Each year in Canada the May long weekend announces the opening of the camping season and “fun in the sun” time for the next couple of months until September’s Labour Day long weekend which brings closure to our Canadian camping season.
So, generally, at this time of year we tend to spend more money on doing fun activities like attending Heritage Days, buying ice cream cones, dining out, taking the ferry to other B.C. Islands, barbecuing, water activities, RVing, attending outdoor concerts and shopping.
Psychologically and emotionally we are programmed to spend more money on having fun because we tell ourselves that we deserve to spend more money now that the warmer weather is here. Many of us have a cause and effect relationship with money. In this case, the spending of more money (effect) is associated with the warmer weather (cause). Spending money is not always a rational decision but rather a satisfactory outcome of a cause and effect relationship.
In the past two weeks, the phrase “money is the root of all evil” came up in three conversations I was listening to in three completely different situations.
When I heard this phrase being quoted for the third time my antenna went up and I thought to myself ‘perhaps I should write about money in my June column.’ Initially, I thought that I would be focused on the phrase “money is the root of all evil.” But how could I write on this when I did not believe it to be true?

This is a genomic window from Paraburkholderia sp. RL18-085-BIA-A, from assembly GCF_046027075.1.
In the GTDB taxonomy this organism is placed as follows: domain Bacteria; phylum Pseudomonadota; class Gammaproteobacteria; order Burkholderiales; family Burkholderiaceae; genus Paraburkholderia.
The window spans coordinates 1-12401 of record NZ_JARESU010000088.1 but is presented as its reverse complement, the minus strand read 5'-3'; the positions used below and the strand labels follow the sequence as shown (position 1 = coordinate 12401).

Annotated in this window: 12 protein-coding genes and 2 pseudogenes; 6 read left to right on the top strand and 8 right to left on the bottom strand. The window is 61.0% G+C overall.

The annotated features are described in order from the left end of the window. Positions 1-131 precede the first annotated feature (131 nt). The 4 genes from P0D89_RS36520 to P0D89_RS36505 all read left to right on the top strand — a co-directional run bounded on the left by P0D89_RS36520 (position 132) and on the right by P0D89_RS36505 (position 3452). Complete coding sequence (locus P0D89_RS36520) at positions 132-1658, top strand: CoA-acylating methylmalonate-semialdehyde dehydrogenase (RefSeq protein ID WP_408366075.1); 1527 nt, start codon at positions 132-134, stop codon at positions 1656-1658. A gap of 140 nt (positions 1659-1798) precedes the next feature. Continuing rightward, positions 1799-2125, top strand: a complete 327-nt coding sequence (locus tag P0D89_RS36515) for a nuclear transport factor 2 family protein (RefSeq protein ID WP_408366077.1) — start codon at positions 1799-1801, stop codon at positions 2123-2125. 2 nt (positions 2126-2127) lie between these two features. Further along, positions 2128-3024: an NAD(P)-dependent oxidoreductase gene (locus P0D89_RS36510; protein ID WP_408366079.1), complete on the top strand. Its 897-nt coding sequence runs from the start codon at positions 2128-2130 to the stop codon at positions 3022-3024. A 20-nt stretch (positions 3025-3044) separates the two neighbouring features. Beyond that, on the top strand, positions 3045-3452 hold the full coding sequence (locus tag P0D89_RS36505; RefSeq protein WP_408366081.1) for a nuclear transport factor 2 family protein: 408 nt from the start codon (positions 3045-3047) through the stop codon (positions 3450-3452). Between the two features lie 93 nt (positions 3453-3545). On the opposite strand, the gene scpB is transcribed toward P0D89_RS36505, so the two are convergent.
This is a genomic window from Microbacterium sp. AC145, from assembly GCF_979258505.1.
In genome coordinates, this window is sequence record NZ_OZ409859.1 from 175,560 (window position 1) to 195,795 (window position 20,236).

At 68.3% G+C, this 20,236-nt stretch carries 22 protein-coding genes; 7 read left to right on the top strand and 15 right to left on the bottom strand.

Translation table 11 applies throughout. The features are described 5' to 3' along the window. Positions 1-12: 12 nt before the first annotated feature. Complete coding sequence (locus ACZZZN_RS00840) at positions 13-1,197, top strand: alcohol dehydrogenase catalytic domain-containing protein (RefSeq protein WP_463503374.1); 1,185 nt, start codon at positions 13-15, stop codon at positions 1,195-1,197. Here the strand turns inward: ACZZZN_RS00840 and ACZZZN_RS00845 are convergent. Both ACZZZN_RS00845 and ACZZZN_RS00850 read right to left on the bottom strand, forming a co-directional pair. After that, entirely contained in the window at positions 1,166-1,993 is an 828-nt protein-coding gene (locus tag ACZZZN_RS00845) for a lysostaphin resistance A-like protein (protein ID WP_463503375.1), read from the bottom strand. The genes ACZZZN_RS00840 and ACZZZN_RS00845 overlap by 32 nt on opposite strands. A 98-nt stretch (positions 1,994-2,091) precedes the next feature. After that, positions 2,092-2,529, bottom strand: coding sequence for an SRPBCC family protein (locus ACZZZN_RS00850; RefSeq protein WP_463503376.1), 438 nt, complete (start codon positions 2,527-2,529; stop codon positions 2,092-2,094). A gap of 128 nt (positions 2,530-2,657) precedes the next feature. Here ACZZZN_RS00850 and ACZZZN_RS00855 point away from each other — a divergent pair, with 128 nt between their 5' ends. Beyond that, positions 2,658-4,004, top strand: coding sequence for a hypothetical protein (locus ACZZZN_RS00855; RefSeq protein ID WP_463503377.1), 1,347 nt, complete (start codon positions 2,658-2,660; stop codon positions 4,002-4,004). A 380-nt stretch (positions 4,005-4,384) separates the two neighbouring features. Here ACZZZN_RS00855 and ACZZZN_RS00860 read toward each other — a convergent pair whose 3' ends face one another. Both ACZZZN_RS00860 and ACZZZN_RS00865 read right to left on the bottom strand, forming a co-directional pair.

I personally do not give money that much power. This pondering led me to speculate: Couldn’t the reverse be true, “money is the source of all good”?
Immediately following this question came another two questions: (1) Does money really possess the inherent qualities of “evil” and “good”?; (2) Or is it a person’s relationship to money that determines whether money brings about evil or good or neither?
Let’s look at some different kinds of relationships with money. There is the stingy relationship with money, not that the individual is unkind but rather he/she is over prudent with spending money. Stinginess most often results from being raised not to spend money foolishly.
Conversely, there is the generous relationship with money, often associated but not always with a jolly open personality. He/she has a loose hanging relationship with money. This person views money as an object and not a subject, hence gives more importance to how money is spent than to the money itself.
Then there is the individual who is actually afraid of money. He/she feels money is power and therefore reacts with extreme caution in spending money as the underlining fear in spending is that the money will dry up and run out, like an intimate love relationship that has turned sour!
Sometimes, this overwhelming fear of money leads a person to overspending behaviours such as: casino/lottery addictions, horse racing addictions, shopaholicism. The overspender actually uses sabotaging behaviours because the deep fear inside is that of being financially poor.
This deep fear propels him/her to overspending until the fear becomes a reality. Much has been documented on individuals who have won the lottery and within a few years are financially bankrupt.
If you, the reader, would like to know more about your relationship with money I suggest you take the quiz by Leanne Jacobs, who published an article entitled “Beautiful Money” in the February 2017 edition of the magazine SUCCESS.
(Kathleen Kelly is a Chemainus resident and author of the book ‘The Tornadoes We Create.’)